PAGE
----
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Monday, November 28, 2011

The smart, symbiotic relationship that used to be America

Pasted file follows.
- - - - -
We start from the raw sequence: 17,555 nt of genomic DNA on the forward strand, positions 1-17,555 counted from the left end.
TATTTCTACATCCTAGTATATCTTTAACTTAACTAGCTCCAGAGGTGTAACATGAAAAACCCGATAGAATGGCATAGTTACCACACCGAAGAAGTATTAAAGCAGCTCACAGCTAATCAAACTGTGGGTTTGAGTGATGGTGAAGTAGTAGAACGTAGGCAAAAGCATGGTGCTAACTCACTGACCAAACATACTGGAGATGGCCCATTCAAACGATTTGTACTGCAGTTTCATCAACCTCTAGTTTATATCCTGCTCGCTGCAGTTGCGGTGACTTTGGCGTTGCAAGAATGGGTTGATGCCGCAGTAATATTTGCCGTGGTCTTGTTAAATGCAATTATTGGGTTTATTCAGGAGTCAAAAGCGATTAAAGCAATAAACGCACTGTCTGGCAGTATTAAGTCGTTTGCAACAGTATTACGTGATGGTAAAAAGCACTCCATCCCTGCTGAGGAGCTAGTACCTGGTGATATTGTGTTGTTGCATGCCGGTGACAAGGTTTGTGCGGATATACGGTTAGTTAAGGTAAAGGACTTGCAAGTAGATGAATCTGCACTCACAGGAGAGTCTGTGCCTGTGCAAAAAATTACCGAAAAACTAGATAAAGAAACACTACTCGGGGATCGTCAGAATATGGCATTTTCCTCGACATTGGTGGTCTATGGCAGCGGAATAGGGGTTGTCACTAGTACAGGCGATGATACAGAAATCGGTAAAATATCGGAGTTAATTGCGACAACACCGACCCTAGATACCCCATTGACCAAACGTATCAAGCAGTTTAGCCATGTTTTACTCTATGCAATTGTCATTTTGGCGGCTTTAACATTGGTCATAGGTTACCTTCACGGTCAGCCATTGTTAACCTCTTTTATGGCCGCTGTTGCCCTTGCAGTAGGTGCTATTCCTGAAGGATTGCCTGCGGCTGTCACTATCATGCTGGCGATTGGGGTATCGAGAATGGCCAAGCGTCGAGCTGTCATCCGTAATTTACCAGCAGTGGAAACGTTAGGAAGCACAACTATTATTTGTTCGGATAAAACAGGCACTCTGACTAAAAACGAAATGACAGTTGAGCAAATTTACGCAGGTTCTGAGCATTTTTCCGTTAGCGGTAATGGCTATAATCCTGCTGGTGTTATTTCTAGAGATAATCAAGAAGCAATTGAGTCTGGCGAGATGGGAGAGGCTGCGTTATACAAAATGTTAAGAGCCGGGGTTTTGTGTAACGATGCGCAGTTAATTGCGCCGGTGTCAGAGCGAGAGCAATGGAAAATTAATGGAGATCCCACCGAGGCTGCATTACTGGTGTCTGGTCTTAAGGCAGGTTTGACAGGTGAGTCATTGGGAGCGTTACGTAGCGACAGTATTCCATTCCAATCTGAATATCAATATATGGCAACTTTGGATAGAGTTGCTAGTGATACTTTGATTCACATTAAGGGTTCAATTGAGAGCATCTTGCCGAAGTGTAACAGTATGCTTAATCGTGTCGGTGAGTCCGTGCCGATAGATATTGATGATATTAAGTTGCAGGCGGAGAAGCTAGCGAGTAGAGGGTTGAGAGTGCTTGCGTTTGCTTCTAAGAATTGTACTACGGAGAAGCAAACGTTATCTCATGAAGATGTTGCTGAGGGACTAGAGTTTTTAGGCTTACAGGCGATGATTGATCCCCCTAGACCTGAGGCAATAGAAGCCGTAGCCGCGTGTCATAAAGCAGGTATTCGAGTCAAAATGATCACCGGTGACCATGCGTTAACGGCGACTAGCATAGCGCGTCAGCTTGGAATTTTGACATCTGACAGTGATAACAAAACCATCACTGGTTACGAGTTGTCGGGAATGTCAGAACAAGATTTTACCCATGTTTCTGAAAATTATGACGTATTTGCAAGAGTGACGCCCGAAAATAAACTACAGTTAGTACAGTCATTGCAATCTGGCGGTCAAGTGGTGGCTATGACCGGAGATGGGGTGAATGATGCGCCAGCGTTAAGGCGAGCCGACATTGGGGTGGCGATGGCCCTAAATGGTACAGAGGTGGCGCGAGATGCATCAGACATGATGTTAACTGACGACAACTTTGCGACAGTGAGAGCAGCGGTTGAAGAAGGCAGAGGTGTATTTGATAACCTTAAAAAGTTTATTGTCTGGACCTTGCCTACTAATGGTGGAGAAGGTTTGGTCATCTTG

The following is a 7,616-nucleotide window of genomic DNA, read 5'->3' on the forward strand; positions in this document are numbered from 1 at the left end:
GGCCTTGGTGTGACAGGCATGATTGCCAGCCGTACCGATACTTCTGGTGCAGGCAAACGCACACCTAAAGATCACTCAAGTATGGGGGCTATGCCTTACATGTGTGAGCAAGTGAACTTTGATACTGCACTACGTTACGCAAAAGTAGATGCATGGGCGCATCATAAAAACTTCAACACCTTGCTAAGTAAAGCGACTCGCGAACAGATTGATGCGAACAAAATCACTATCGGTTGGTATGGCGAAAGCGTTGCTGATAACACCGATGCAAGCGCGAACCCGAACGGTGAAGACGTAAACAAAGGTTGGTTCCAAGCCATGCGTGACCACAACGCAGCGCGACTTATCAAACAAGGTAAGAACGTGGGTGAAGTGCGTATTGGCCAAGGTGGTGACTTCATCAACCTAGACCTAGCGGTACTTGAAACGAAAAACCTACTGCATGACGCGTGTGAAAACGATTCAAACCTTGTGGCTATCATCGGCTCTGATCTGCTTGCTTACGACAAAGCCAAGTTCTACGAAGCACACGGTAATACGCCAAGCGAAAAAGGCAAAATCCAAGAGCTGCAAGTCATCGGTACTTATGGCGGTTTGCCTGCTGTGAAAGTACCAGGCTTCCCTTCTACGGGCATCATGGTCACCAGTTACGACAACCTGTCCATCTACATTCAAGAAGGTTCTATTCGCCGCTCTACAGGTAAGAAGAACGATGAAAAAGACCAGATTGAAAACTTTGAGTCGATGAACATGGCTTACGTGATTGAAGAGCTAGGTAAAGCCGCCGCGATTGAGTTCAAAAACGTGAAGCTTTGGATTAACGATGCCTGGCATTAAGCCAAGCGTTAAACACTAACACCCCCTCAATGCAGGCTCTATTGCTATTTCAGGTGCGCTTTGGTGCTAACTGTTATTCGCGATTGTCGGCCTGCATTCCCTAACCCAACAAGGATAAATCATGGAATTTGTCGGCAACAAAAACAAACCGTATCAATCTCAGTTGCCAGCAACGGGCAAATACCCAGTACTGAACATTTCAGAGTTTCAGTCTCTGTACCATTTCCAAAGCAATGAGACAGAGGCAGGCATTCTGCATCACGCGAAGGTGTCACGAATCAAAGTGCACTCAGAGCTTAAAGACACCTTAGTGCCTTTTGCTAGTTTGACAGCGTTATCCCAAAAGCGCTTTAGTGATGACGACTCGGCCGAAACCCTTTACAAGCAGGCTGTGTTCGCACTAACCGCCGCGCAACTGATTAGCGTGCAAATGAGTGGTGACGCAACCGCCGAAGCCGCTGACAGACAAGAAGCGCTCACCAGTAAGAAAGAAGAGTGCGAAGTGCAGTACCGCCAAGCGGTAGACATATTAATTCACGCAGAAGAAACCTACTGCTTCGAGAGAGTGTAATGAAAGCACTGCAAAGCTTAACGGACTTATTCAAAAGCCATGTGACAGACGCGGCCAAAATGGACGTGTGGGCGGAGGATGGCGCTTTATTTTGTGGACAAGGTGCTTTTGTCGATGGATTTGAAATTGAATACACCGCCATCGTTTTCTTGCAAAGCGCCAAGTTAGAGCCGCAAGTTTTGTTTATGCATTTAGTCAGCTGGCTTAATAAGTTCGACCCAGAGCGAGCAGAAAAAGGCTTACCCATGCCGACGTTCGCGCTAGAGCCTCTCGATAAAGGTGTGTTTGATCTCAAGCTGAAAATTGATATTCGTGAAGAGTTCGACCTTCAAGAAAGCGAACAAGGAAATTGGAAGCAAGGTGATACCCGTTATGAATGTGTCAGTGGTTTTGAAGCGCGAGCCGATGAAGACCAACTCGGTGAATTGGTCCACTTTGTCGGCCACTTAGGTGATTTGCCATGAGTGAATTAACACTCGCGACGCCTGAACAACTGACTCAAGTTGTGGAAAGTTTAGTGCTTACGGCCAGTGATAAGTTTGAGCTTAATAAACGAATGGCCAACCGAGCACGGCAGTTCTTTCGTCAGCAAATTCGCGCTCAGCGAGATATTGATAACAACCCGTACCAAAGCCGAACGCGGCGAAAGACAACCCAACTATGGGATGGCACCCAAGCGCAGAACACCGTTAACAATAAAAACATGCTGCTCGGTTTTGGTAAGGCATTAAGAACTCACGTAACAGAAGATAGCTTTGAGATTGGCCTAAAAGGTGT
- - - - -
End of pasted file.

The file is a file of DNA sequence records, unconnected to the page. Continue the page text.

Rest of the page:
"For most of the last century, the basic bargain at the heart of the American economy was that employers paid their workers enough to buy what American employers were selling. That basic bargain created a virtuous cycle of higher living standards, more jobs, and better wages. Back in 1914, Henry Ford announced he was paying workers on his Model T assembly line $5 a day – three times what the typical factory employee earned at the time. The Wall Street Journal termed his action “an economic crime.” But Ford knew it was a cunning business move. The higher wage turned Ford’s auto workers into customers who could afford to buy Model T’s. In two years Ford’s profits more than doubled. That was then. Now, Ford Motor Company is paying its new hires half what it paid new employees a few years ago. The basic bargain is over – not only at Ford but all over the American economy. A basic bargain was once at the heart of the American economy. It recognized that average workers are also consumers and that their paychecks keep the economy going. We can’t have a healthy economy until that bargain is restored." --Robert Reich, Chancellor's Professor of Public Policy at the University of California at Berkeley, writer, columnist. Link: http://robertreich.org/post/13469691304

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